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How Kraft's Mass. dream fizzled

By Scot Lehigh and Tina Cassidy, Globe Staff, 12/16/98

Behind locked doors in the basement of BankBoston's downtown headquarters, the suite of rooms sits like a secret vault preserving dreams of what might have been.

One enters over mahogany floors, walks along silk-hung walls, and smells the faint hint of new leather club chairs. A sparkling granite bar flanks one wall, a panel of large-screen TVs fills another.

But what draws the eye is this colorful sight: six rows of blue stadium seats, ten per row, facing a huge blowup of a New England Patriots game in which players are frozen in gridiron glory. Overhead, stereo speakers pipe in the voice of Gil Santos doing play-by-play as the crowd roars in the background.

In 1996, Patriots owner Robert Kraft spent more than $1 million to build this subterranean section to help sell clients on the club seats for his proposed stadium in South Boston. During his doomed quest, Kraft was host to a half-dozen community groups in the plush suite, hoping he could bring opponents around to the advantages of his stadium plan. Build it, and they will succumb, he seemed to think.

But with last night's approval by the Connecticut General Assembly of the deal to move the Patriots to Hartford, the mockup stands as a mausoleum for Kraft's dream. Even now, with the South Boston plan almost two years dead, the Krafts haven't quite been able to give up on the fantasy. They still pay more than $100,000 a year to maintain the BankBoston rooms.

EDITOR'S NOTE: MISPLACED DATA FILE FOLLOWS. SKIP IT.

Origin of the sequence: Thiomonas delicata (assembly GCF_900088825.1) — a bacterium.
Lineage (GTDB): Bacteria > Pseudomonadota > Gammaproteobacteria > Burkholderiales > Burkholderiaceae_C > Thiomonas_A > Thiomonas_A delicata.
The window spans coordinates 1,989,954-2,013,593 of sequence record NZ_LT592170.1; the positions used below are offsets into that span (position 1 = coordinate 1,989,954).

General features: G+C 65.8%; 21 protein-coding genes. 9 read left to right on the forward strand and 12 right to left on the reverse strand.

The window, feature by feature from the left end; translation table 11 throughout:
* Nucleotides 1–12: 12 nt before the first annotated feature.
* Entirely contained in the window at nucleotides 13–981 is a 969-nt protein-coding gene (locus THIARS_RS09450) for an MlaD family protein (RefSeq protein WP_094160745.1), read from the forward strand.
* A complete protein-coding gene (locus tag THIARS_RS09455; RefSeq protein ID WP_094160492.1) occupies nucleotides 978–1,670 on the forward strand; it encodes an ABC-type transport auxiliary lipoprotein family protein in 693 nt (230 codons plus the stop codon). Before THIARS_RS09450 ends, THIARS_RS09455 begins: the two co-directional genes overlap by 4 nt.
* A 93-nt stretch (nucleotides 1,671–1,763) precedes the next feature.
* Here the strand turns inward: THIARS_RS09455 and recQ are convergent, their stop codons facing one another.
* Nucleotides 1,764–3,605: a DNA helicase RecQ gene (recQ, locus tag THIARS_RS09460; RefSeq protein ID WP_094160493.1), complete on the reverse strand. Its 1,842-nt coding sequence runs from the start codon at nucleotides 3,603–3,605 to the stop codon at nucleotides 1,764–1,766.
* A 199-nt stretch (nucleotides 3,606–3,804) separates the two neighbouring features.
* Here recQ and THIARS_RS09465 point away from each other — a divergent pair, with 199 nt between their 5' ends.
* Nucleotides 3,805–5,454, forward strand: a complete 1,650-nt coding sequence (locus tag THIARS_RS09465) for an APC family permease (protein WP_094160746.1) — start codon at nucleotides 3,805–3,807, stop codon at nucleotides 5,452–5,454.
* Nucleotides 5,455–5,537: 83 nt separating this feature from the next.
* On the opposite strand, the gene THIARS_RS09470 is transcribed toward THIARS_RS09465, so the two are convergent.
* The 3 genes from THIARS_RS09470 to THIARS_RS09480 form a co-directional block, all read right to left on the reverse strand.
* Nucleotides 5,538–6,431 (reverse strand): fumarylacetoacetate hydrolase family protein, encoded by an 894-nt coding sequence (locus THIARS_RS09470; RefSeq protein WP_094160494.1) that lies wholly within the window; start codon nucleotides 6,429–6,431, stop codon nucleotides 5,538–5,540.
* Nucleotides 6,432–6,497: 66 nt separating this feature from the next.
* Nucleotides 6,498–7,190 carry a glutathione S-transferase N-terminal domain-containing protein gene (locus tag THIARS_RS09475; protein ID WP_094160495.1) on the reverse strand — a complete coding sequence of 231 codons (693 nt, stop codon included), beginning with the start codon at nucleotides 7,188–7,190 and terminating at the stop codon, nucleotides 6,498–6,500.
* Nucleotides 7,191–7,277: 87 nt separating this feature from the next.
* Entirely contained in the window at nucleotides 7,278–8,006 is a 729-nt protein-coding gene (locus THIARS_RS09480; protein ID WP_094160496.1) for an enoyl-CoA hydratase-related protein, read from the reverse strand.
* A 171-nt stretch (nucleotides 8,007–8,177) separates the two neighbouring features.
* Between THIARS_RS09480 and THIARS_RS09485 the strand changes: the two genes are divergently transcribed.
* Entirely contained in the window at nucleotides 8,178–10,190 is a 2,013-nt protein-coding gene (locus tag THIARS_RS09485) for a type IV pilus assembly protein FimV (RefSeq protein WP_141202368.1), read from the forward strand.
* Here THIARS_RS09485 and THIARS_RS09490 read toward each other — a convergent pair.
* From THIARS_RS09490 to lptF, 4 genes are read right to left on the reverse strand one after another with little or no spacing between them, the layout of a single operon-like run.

``This is just one of the testaments to our work; this was our vision,'' Kraft's son Jonathan said recently on a tour of the site. ``I just hope it comes across how much effort we put in. It wasn't a fool's errand. We wanted to spend our own money and keep the team here.''

It was an effort that began with the state's grand plans for a Boston Megaplex, which morphed to ever-more ambitious schemes for a South Boston stadium, and then dwindled to shrunken hopes for a renovated home in Foxborough or a new facility there before ending in bitterness and recrimination on both sides with the announcement last month that Kraft had signed a deal to move to Hartford.

Through it all, the Krafts and Beacon Hill policymakers viewed each other warily across a cultural chasm separating two very different worlds.

The Krafts, seeing themselves as community heroes who had saved the Patriots for Massachusetts, still can't understand why state politicians never turned their rhetoric into reality.

The family found that even more perplexing because Kraft was willing to pay for a $200 million stadium himself, asking state help only for infrastructure, while other National Football League teams were receiving huge taxpayer funding for their facilities.